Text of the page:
I get up to twenty meters from him when the observer pops up behind his machine gun, ready to shoot. In the next moment he pummels bullets around me like pebbles falling off a garden table. "Gontermann!" I think. My Fokker rears up like a rebelling stallion and seesaws back. The elevator assembly's smashed, there's twisting at the base of the stick control and a cable is flapping loose from the wake of the propeller.
Injured, lamed! The plane veers to the left, steering impossible. It flies in a circle, a constant circle. Beneath me the furrowed ground continually being ripped apart by new impacts.
There's only one way to get back. Each time I fly a Fokker to the east I'm conservative with the gas. That way I can swing in a wider arc and hope I'll touch back down behind our lines.
Things go agonizingly slow.
Suddenly the plane tips its nose and drops perpendicularly to the horizon like a stone to the ground.
Parachute—tense up the legs—put them on the seat! In the next moment the force of the air pushes me from behind. A hit to the back. I'm stuck on the rudder. In my haste to take off I didn't tighten the parachute strap tightly enough and it attached to the antiservo tabs. [See http://aeromanual.com/PHAK-Chapter5#Antiservo_Tabs for definition.] The diving plane pulls me from behind with furious force.
"Lo will cry..." I think. "Mother...no one will recognize me...I have no papers on me...down below they're shooting like crazy..."
At the same time I'm trying with all my might to bend the anti-balance tabs. It's hard, dreadfully hard, The ground is rushing up to meet me. There—a snap—I'm free! The plane dashes down beneath me. Another snap. A sharp crack echoes through my body as I float like a swimmer while hanging onto the parachute strap. Shortly after I hit—I have landed. In the last moment the parachute opened.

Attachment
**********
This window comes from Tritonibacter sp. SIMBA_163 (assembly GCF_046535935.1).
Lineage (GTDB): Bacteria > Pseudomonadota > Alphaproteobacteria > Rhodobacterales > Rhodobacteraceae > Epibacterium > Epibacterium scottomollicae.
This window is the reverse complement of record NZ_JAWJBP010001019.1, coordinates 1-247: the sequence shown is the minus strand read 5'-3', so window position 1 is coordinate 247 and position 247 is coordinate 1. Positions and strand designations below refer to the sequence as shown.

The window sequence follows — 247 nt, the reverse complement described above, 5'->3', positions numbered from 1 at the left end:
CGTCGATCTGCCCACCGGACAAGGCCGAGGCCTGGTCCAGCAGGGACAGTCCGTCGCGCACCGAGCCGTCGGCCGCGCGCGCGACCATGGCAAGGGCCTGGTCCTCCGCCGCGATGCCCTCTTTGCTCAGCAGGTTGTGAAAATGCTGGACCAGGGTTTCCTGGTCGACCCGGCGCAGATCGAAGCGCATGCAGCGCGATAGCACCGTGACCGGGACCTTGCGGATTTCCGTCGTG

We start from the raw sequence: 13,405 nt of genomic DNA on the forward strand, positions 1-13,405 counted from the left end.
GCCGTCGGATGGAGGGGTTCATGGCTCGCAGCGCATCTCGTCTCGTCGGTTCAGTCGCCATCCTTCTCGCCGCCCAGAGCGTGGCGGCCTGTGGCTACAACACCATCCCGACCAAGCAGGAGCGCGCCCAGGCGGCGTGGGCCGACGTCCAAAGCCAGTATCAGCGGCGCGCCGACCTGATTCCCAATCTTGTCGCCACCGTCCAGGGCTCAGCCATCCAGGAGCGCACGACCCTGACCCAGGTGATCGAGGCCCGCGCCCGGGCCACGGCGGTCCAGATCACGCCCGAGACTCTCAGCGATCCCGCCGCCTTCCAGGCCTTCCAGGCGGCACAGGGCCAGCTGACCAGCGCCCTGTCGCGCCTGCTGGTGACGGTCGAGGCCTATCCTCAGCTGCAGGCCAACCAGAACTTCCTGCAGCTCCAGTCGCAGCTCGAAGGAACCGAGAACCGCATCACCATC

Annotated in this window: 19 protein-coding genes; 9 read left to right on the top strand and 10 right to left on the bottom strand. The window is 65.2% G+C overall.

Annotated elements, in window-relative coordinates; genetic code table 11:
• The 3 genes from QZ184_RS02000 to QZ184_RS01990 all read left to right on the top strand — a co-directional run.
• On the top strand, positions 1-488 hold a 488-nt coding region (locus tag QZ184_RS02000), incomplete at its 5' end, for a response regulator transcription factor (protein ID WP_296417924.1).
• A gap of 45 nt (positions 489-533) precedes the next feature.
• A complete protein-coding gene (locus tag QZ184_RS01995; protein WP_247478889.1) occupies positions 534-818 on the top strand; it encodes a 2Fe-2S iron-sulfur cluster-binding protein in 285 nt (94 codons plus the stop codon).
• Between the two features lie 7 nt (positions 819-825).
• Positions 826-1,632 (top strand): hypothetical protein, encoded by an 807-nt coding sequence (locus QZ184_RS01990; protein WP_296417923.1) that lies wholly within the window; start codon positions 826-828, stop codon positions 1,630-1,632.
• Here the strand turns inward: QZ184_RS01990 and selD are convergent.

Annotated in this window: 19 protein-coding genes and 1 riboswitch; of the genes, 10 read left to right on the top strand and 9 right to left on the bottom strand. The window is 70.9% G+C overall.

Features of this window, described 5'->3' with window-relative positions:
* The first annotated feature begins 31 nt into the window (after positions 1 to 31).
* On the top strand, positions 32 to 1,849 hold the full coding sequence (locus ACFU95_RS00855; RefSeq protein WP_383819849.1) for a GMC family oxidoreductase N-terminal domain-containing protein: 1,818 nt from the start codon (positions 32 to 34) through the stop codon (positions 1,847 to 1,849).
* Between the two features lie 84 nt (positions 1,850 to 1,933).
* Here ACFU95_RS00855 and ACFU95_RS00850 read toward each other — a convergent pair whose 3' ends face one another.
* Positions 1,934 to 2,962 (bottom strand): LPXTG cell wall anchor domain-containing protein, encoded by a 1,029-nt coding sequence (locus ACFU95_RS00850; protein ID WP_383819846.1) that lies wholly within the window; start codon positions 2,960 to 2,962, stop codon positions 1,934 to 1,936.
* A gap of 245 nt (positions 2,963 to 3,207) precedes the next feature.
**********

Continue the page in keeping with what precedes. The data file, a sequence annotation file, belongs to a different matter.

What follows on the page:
The chute billows over me. Around me a cracking noise. I fight like a drunkard under water against the white lead lines. Eventually I get free.
Barren wasteland. The sun shimmers dully in the east as if it's burning out. Down here the smoke from the explosions is thicker. I unhook the parachute and run. A hit comes closer as if the grenade wanted to turn me into a race runner. A huge clump of earth hits me in the back of the head like a fist. I drop to the ground then pick myself up and run some more. My right leg hurts. I must have sprained it during my landing.
A furrow, a pair of flat steel French helmets. Am I still behind enemy lines? The soldiers have their backs to me and look to the east. They lie there motionless. Perhaps they're dead.
It's better if I go around them. I disappear into a grain field. The stems are practically as tall as a man. I run through it hunched over. The slope rises as it goes east.
The field is very long but it eventually ends. In the green cover of the stems I stop to look around.
An officer stands there erectly.
"First one...fire!" he commands. The report of gunfire follows. I straighten up and gesture to him. He waves back. I run over to him.
"Cigarette," I say through dry lips. He salutes. "Bayer," he says in introduction as he brings out his pack, "Udet." For a moment the cannon fire stops. It's the power of upbringing which even the war can't erase.
"Second ready?" he screams. "Ready!" booms back from the gun platform. "Second...Fire!" The earth shakes amid the detonation.
He gives me a match. With long, thirst drags I take in the smoke.
"I watched you jump out, comrade," he says. "That was crazy. Third ready?"